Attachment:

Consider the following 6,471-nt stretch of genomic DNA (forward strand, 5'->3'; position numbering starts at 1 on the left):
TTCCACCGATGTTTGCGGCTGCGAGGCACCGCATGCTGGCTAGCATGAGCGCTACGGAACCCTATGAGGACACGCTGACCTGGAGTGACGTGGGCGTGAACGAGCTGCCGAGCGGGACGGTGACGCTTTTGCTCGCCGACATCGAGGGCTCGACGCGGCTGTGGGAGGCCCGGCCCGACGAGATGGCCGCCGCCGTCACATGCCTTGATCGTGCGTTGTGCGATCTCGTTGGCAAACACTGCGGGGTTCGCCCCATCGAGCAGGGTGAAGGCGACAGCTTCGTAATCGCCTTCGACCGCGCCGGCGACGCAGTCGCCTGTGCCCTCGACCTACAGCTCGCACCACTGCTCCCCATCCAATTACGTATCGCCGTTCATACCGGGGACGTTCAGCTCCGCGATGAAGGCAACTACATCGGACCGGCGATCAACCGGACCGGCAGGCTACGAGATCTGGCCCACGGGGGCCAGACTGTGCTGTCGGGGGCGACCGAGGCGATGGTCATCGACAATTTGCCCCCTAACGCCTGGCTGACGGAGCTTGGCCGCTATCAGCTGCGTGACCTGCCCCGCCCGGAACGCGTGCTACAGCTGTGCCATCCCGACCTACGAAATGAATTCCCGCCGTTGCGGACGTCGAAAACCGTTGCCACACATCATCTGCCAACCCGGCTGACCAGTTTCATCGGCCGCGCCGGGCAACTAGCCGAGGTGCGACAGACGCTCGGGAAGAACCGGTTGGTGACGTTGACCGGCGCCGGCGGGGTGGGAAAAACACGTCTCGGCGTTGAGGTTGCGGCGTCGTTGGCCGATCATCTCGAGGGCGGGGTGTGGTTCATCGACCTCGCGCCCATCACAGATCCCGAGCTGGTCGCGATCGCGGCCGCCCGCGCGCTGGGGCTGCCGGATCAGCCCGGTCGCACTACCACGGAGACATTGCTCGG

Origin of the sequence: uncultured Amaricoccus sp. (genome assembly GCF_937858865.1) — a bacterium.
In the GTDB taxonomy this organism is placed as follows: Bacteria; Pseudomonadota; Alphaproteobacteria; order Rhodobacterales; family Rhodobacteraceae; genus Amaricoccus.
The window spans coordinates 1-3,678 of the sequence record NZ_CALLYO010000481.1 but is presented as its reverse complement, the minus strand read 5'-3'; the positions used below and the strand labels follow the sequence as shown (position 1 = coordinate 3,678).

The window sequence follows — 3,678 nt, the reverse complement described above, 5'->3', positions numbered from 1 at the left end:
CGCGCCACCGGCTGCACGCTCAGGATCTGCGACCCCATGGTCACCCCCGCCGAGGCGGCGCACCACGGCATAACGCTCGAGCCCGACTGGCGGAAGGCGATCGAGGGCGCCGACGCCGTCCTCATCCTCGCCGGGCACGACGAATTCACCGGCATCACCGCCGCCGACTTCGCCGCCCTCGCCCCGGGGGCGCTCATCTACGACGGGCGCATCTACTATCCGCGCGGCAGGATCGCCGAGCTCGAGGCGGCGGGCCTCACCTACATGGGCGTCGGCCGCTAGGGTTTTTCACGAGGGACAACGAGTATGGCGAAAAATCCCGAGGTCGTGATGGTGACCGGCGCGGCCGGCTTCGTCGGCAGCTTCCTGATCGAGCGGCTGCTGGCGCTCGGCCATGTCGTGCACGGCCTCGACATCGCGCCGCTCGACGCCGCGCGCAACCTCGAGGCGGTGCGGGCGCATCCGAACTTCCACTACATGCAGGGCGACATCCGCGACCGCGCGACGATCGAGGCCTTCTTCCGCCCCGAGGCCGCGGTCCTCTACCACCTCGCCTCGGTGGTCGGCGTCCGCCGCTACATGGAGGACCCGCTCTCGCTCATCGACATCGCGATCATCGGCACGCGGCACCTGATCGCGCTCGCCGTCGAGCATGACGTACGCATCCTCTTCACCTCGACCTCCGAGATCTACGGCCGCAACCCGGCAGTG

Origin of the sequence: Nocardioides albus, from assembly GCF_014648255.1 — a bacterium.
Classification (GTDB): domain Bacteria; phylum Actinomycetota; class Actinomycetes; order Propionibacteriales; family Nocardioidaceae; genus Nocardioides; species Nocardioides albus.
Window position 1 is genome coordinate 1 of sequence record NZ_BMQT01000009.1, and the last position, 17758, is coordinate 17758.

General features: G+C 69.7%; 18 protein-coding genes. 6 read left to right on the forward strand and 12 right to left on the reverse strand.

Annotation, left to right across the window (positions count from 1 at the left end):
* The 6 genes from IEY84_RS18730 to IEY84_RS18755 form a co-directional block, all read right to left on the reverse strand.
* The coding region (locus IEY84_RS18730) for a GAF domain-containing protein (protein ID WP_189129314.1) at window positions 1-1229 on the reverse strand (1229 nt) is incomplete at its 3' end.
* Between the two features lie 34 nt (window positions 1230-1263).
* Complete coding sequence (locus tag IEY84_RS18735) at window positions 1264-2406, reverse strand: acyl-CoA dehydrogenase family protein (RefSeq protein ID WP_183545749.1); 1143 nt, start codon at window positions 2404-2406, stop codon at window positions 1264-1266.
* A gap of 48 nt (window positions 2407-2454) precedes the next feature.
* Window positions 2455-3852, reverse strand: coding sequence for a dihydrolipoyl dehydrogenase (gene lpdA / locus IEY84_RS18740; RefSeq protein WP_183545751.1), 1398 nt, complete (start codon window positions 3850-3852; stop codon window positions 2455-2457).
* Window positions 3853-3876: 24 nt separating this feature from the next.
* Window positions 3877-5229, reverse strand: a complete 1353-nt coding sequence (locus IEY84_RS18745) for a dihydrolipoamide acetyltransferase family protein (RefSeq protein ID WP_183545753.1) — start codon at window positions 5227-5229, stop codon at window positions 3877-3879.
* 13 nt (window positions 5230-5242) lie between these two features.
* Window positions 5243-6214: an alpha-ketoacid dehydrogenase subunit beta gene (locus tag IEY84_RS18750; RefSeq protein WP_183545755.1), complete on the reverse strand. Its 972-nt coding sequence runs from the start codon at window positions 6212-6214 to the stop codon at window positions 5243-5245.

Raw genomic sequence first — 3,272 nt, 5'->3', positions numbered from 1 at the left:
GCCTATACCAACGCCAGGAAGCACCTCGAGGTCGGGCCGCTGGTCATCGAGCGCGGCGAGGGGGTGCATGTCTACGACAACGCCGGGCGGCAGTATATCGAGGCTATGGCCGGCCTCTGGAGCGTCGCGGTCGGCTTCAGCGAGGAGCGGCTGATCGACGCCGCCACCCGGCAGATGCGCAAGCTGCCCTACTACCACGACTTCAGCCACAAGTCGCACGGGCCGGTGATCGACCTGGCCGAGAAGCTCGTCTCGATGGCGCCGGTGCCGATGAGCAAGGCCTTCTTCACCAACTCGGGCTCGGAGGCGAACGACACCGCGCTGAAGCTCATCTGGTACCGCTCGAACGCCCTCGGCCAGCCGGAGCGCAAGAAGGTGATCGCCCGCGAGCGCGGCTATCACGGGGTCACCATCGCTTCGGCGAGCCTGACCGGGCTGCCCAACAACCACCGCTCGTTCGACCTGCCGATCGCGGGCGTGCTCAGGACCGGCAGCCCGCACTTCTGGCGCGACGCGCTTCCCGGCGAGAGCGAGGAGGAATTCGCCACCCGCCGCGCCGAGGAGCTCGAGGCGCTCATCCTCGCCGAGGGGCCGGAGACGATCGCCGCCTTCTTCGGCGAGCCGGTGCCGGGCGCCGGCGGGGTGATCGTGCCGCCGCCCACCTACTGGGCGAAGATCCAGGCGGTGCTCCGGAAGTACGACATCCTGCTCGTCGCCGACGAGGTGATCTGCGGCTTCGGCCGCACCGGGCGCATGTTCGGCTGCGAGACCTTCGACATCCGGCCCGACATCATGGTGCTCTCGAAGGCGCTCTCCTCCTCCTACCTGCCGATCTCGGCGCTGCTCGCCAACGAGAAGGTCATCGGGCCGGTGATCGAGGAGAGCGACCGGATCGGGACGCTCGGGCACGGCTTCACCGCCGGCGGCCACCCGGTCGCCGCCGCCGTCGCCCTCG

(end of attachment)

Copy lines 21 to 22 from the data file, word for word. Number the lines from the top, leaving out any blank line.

* 13 nt (window positions 5230-5242) lie between these two features.
* Window positions 5243-6214: an alpha-ketoacid dehydrogenase subunit beta gene (locus tag IEY84_RS18750; RefSeq protein WP_183545755.1), complete on the reverse strand. Its 972-nt coding sequence runs from the start codon at window positions 6212-6214 to the stop codon at window positions 5243-5245.